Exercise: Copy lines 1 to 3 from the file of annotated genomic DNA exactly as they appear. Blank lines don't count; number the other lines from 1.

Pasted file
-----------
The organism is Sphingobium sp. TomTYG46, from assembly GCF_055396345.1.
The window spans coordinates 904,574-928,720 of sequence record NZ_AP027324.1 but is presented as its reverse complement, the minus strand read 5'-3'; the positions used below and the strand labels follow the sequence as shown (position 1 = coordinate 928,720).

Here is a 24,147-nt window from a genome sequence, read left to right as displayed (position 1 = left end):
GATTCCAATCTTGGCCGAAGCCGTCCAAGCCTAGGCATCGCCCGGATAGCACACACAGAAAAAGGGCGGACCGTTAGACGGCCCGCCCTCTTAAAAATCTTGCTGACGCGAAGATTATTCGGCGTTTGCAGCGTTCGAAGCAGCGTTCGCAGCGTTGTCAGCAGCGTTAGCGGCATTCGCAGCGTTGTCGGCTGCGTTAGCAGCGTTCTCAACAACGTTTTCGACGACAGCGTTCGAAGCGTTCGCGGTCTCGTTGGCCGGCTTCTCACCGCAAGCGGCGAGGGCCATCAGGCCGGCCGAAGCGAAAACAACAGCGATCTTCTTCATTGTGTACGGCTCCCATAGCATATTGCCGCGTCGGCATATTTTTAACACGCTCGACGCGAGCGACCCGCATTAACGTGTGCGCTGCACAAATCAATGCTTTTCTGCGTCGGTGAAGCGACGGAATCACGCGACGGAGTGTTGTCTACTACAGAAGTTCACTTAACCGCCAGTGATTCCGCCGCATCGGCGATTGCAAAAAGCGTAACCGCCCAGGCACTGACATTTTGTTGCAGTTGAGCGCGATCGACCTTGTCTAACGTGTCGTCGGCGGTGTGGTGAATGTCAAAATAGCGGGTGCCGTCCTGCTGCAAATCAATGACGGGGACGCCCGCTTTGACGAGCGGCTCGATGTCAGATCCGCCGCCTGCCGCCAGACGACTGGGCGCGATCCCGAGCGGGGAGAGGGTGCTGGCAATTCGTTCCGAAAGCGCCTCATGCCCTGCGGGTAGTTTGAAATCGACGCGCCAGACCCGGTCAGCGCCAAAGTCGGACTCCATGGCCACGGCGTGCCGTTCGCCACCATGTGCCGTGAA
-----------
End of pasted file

The organism is Sphingobium sp. TomTYG46, from assembly GCF_055396345.1.
The window spans coordinates 904,574-928,720 of sequence record NZ_AP027324.1 but is presented as its reverse complement, the minus strand read 5'-3'; the positions used below and the strand labels follow the sequence as shown (position 1 = coordinate 928,720).

Here is a 24,147-nt window from a genome sequence, read left to right as displayed (position 1 = left end):